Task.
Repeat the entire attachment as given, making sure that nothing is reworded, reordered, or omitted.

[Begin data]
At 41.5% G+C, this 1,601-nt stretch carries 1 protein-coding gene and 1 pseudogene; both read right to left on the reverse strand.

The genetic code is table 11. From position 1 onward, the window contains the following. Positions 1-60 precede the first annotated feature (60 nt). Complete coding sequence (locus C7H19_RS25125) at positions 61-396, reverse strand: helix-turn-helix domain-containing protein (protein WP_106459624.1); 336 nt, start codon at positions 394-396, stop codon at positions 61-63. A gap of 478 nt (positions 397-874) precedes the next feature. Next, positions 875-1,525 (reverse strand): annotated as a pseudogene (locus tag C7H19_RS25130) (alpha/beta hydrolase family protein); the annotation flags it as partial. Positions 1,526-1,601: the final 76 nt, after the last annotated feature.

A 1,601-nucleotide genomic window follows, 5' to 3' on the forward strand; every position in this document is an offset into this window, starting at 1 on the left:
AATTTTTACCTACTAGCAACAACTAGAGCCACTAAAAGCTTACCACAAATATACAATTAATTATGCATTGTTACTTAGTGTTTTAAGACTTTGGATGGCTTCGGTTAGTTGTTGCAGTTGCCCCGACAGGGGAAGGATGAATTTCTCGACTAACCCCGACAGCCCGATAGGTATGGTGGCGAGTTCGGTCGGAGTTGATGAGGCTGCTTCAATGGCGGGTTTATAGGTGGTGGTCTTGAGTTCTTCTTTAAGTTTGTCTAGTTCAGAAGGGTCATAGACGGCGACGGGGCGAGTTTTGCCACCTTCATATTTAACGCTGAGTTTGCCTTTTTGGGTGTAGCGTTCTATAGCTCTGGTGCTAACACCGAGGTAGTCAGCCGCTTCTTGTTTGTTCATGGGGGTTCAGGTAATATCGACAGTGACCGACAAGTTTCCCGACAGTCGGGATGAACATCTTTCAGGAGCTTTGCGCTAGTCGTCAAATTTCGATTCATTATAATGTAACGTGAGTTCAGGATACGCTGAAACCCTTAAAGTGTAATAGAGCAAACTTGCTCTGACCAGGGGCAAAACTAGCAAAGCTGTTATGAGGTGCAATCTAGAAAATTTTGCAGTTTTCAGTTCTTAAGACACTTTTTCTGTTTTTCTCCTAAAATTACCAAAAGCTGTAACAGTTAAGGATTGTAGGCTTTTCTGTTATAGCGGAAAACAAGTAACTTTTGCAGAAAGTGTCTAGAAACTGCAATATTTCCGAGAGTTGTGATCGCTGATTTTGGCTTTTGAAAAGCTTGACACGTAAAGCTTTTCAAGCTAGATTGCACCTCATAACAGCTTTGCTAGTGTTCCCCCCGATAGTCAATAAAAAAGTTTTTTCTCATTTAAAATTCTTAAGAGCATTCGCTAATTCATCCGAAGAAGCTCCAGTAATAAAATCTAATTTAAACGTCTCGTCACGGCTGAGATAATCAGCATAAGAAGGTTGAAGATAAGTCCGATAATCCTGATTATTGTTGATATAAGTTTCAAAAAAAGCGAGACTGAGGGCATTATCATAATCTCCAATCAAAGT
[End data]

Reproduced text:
At 41.5% G+C, this 1,601-nt stretch carries 1 protein-coding gene and 1 pseudogene; both read right to left on the reverse strand.

The genetic code is table 11. From position 1 onward, the window contains the following. Positions 1-60 precede the first annotated feature (60 nt). Complete coding sequence (locus C7H19_RS25125) at positions 61-396, reverse strand: helix-turn-helix domain-containing protein (protein WP_106459624.1); 336 nt, start codon at positions 394-396, stop codon at positions 61-63. A gap of 478 nt (positions 397-874) precedes the next feature. Next, positions 875-1,525 (reverse strand): annotated as a pseudogene (locus tag C7H19_RS25130) (alpha/beta hydrolase family protein); the annotation flags it as partial. Positions 1,526-1,601: the final 76 nt, after the last annotated feature.

A 1,601-nucleotide genomic window follows, 5' to 3' on the forward strand; every position in this document is an offset into this window, starting at 1 on the left:
AATTTTTACCTACTAGCAACAACTAGAGCCACTAAAAGCTTACCACAAATATACAATTAATTATGCATTGTTACTTAGTGTTTTAAGACTTTGGATGGCTTCGGTTAGTTGTTGCAGTTGCCCCGACAGGGGAAGGATGAATTTCTCGACTAACCCCGACAGCCCGATAGGTATGGTGGCGAGTTCGGTCGGAGTTGATGAGGCTGCTTCAATGGCGGGTTTATAGGTGGTGGTCTTGAGTTCTTCTTTAAGTTTGTCTAGTTCAGAAGGGTCATAGACGGCGACGGGGCGAGTTTTGCCACCTTCATATTTAACGCTGAGTTTGCCTTTTTGGGTGTAGCGTTCTATAGCTCTGGTGCTAACACCGAGGTAGTCAGCCGCTTCTTGTTTGTTCATGGGGGTTCAGGTAATATCGACAGTGACCGACAAGTTTCCCGACAGTCGGGATGAACATCTTTCAGGAGCTTTGCGCTAGTCGTCAAATTTCGATTCATTATAATGTAACGTGAGTTCAGGATACGCTGAAACCCTTAAAGTGTAATAGAGCAAACTTGCTCTGACCAGGGGCAAAACTAGCAAAGCTGTTATGAGGTGCAATCTAGAAAATTTTGCAGTTTTCAGTTCTTAAGACACTTTTTCTGTTTTTCTCCTAAAATTACCAAAAGCTGTAACAGTTAAGGATTGTAGGCTTTTCTGTTATAGCGGAAAACAAGTAACTTTTGCAGAAAGTGTCTAGAAACTGCAATATTTCCGAGAGTTGTGATCGCTGATTTTGGCTTTTGAAAAGCTTGACACGTAAAGCTTTTCAAGCTAGATTGCACCTCATAACAGCTTTGCTAGTGTTCCCCCCGATAGTCAATAAAAAAGTTTTTTCTCATTTAAAATTCTTAAGAGCATTCGCTAATTCATCCGAAGAAGCTCCAGTAATAAAATCTAATTTAAACGTCTCGTCACGGCTGAGATAATCAGCATAAGAAGGTTGAAGATAAGTCCGATAATCCTGATTATTGTTGATATAAGTTTCAAAAAAAGCGAGACTGAGGGCATTATCATAATCTCCAATCAAAGT